UK Investment, 2nd Quarter 2020:  The Office for National Statistics has finally published the re-based investment data by industry groups that should have been released at the end of September.  There have been some extensive revisions to the previous figures, including the total elimination of the sharp fall in manufacturing investment in the 1st period of 2020, although this has now been replaced by the expected fall in Q2.  This brings it more into line with the overall business investment data that was already available.

For manufacturing, investment is now estimated to have seen a quarter-on-quarter increase of  +3.6% in the 1st quarter of the 2020 but this was followed by a fall of -32.9% in the 2nd quarter.  For the Engineering & Vehicles industry, which accounts for about 48% of manufacturing investment, there was growth of +8.4% in Q1 and then a reduction of -33.5% in Q2.  Comparing the 2nd quarter of 2020 with the level of a year ago, manufacturing investment is down by -31.4% with a fall of -30.6% for the Engineering & Vehicles industry.

All of these trends for the 2nd quarter are a little larger than for the overall business investment trends, although this is partly because of the modest increases in the 1st quarter of the year while the business investment figure was broadly flat in the quarter-on-quarter trend at the start of 2020.

You can download the ONS data-set from their web-site at https://www.ons.gov.uk/releasecalendar (21 October) or you can request the updated tables from MTA - contact Geoff Noon (email:  gnoon@mta.org.uk).

USMTO and CTMR, July 2020:  The US Manufacturing Technology Orders (USMTO) programme tracks orders in the US market, based on the reports from participants.  For January to August 2020 orders were -24% lower than in the first eight months of 2019.  Given the latest monthly trends, it now looks likely to level off at around this level for the year as a whole.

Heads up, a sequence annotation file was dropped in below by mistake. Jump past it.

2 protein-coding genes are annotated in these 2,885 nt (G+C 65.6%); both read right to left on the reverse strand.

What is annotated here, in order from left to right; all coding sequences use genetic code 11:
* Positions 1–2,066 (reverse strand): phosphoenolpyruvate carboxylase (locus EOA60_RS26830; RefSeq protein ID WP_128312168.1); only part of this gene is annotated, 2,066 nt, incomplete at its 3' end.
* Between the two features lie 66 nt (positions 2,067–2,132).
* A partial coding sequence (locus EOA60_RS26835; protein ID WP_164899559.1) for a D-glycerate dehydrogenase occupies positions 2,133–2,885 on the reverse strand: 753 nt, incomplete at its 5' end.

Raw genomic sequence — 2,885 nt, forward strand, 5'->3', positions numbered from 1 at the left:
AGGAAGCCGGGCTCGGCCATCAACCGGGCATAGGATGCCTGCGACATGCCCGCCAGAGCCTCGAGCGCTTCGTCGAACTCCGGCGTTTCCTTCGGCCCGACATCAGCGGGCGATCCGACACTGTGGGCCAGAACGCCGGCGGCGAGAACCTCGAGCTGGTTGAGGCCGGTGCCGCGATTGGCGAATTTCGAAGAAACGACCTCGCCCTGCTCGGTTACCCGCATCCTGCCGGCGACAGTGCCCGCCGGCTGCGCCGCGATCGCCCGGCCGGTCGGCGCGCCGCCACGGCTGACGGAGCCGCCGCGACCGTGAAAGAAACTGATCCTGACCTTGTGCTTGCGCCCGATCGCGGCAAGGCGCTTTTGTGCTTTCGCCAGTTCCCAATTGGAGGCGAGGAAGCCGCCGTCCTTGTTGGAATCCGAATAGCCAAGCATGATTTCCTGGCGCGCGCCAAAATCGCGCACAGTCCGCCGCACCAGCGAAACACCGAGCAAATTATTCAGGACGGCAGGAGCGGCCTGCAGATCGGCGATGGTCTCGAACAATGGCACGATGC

The regional breakdown of the data continues to suffer from confidentiality problems so we have to use the data for metal cutting machines only - this is only a small distortion since at a national level, these accounted for nearly 98% of the total market tracked by the survey.  The data shows that the only region not to experience double-digit declines when comparing the first 8 months of 2020 to the same period in 2019 was the South-East which recorded a reduction of just -2½% for metal cutting machines.  Three of the other regions saw orders falling by more than 30%;  this was led by the South-Central area at -36% (although it is worth noting that this is the smallest region), with the North-East and North-Central-West both down by -32%.

The US Cutting Tool Market Report (CTMR) runs in parallel and tracks orders for tooling and for the first eight months of 2020, consumption is running at -23% lower than the level for January to August 2019.  There is no regional breakdown in this report.

You can download the press releases for the two surveys from the AMT web-site at www.amtonline.org, with the CTMR release also published on the USCTI web-site at www.uscti.com;  alternatively, you can request either or both releases from MTA and we can make sure you get them when they are published each month.